Sooke once had a cannery.

Sooke once had a salmon cannery

Elida Peers, Sooke's historian writes about cannery which was once on Maple Avenue

Many of us have celebrated the rains that raised the water in the rivers, allowing the homecoming salmon to flap, twist, and thrash their way frantically to reach the higher levels, instinctively searching for beds to spawn.

The ritual that takes place each fall is attracting viewers to the banks of turbulent creeks and rivers to watch the salmon and perhaps as well catch glimpses of the bears that have been gathering for their annual feast to fatten up for winter.

Soon the eagles and seagulls will follow for the pickings. A residue of rotting carcasses, their odour permeating the scene, will gradually recede again as the organic materials are absorbed by nature to provide nutrients for the following generations.

Engrossed as we are in this cycle, and aware of the importance of the salmon to First Nations, to sports anglers, to charter fishermen and commercial fishermen, many readers may be unaware of another facet – the local salmon canning industry.

The waterfront photo shows the scene at the foot of Maple Avenue in 1919, with the cannery building of Sooke Harbour Canning Company framed by pile drivers. The assembly system processed the salmon into cans and utilized pressurized steam for cooking.

An earlier cannery building stood at the foot of Murray Road in 1904, established by J. H. Todd & Sons, the industry magnate that initiated the fishtraps operations on this coast. When a Port Townsend group of fishtraps entrepreneurs moved to Sooke in 1918 to tap into the prolific runs coming down the Strait, it took but a few years before the two business giants joined together to form Sooke Harbour Fishing and Packing Company.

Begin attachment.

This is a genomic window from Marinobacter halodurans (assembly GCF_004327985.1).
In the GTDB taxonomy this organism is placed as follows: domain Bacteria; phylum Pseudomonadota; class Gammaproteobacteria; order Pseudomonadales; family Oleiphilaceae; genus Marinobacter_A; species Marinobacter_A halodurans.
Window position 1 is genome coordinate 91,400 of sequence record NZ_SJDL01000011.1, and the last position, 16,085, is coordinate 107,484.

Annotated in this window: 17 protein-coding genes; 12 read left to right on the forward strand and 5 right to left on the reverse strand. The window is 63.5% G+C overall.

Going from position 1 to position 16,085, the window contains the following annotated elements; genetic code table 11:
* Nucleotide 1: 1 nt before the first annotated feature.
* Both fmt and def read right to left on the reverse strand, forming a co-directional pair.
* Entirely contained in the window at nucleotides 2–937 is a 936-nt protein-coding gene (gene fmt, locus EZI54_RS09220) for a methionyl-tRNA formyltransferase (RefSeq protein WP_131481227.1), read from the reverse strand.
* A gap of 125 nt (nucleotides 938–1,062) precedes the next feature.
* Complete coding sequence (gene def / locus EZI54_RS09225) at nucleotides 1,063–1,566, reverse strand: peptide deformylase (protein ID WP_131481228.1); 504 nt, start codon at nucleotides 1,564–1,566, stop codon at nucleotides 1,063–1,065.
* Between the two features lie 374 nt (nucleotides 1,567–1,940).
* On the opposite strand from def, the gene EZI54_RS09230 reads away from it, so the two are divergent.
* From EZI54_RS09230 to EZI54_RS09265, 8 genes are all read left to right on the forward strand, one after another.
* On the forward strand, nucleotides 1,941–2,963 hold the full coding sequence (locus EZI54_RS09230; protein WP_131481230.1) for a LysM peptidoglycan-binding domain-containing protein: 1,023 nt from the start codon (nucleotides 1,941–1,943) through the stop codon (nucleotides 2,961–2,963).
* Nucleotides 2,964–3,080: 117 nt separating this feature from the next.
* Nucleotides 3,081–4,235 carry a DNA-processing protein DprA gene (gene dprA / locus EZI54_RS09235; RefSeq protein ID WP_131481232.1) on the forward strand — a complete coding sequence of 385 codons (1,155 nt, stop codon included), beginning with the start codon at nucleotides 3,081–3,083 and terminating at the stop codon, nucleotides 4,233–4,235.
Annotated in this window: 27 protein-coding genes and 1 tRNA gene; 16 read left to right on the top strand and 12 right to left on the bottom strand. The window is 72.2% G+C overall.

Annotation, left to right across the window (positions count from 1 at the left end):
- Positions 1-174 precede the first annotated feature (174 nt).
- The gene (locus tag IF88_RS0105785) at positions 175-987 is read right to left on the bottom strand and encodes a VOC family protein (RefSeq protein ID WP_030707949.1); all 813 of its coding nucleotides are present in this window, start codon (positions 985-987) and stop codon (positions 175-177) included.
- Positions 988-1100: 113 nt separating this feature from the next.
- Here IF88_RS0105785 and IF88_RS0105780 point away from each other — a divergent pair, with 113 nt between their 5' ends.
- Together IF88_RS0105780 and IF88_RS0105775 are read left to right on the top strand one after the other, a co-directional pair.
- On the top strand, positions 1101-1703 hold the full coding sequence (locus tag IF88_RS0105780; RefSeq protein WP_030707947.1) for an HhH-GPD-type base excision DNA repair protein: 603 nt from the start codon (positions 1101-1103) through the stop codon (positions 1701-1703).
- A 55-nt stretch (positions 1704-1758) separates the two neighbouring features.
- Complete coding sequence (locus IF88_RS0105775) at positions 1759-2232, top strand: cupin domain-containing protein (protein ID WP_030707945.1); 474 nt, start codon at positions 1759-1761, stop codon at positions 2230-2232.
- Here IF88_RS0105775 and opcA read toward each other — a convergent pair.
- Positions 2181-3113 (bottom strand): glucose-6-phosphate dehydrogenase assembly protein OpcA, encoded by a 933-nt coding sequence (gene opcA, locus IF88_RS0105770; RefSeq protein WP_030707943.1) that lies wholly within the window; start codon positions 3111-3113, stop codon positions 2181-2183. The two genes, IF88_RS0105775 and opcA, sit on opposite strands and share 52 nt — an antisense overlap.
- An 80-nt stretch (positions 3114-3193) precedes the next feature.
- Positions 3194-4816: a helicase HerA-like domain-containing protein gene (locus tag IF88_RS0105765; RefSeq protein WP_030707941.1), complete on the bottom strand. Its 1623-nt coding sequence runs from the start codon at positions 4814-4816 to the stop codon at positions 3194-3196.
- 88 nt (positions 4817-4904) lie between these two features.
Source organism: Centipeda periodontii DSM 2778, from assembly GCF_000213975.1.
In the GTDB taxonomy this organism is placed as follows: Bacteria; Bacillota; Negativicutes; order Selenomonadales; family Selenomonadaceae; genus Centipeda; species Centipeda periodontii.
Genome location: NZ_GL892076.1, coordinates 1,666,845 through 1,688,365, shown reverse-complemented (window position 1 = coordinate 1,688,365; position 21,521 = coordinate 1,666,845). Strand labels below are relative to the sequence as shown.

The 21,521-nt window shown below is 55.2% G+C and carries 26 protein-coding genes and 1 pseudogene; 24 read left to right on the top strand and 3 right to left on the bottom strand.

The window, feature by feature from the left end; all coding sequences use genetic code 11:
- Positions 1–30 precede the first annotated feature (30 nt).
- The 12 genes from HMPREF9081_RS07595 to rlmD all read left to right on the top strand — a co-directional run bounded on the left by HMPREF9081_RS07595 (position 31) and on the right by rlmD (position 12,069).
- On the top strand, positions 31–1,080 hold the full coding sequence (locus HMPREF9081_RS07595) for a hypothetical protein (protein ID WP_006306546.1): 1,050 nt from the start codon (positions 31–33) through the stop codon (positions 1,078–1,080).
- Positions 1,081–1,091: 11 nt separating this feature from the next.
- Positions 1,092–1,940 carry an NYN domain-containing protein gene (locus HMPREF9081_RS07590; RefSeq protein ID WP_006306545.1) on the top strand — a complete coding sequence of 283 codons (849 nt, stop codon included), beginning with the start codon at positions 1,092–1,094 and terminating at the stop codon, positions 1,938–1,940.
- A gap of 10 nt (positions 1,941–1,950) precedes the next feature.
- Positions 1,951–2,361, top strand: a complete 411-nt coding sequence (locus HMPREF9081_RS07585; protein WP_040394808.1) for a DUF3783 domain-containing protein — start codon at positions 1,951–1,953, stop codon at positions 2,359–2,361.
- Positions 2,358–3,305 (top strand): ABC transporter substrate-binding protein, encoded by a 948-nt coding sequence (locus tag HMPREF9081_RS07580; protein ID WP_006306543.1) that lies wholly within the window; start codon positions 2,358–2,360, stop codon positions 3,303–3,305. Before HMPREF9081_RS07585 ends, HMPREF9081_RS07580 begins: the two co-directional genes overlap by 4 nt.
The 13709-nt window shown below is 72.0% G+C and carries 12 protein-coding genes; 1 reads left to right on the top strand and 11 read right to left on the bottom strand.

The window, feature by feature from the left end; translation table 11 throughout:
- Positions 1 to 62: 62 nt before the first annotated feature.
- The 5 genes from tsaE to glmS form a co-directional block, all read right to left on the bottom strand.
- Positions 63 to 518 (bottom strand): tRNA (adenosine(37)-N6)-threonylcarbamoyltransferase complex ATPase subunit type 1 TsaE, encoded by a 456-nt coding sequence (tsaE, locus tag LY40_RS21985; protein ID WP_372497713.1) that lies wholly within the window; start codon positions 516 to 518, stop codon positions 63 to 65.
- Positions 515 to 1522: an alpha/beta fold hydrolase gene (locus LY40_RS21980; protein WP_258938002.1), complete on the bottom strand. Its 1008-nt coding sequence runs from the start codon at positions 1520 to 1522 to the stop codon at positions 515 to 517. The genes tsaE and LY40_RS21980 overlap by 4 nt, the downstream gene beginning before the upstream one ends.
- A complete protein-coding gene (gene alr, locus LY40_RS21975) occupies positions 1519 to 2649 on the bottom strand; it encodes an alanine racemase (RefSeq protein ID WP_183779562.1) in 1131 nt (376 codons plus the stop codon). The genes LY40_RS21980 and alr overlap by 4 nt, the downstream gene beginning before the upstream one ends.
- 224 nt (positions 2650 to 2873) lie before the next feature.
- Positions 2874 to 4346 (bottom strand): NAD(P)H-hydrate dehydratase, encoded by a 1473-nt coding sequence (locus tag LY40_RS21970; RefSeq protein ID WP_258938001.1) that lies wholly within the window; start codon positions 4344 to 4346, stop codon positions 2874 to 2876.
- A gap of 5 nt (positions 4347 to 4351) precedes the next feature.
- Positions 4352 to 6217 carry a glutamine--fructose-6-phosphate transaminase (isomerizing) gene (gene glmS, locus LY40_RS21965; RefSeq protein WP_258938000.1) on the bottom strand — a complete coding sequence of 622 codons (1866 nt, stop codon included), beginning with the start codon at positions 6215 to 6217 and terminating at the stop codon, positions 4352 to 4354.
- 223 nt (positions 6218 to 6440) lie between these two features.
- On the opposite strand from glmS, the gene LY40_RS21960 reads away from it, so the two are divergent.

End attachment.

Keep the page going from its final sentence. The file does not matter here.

It was this conglomerate that continued the annual placing of the fishtraps and the lifts into the packers until declining salmon runs determined the traps’ closure in 1958. Economics had dictated moving the cannery into Esquimalt years earlier, and the Empire Cannery that stood at the end of Halliwell Road was one of the destinations for salmon lifted from the traps by the Sooke operations.

Though using a different process nowadays, Sooke for the past two decades has had a fish-processing plant that is also classed by government regulation as a cannery. Through a thermal processing method, pouches of salmon are produced here on Goodridge Road, for shipping anywhere in the world.

Elida Peers,

Historian

Sooke Region Museum

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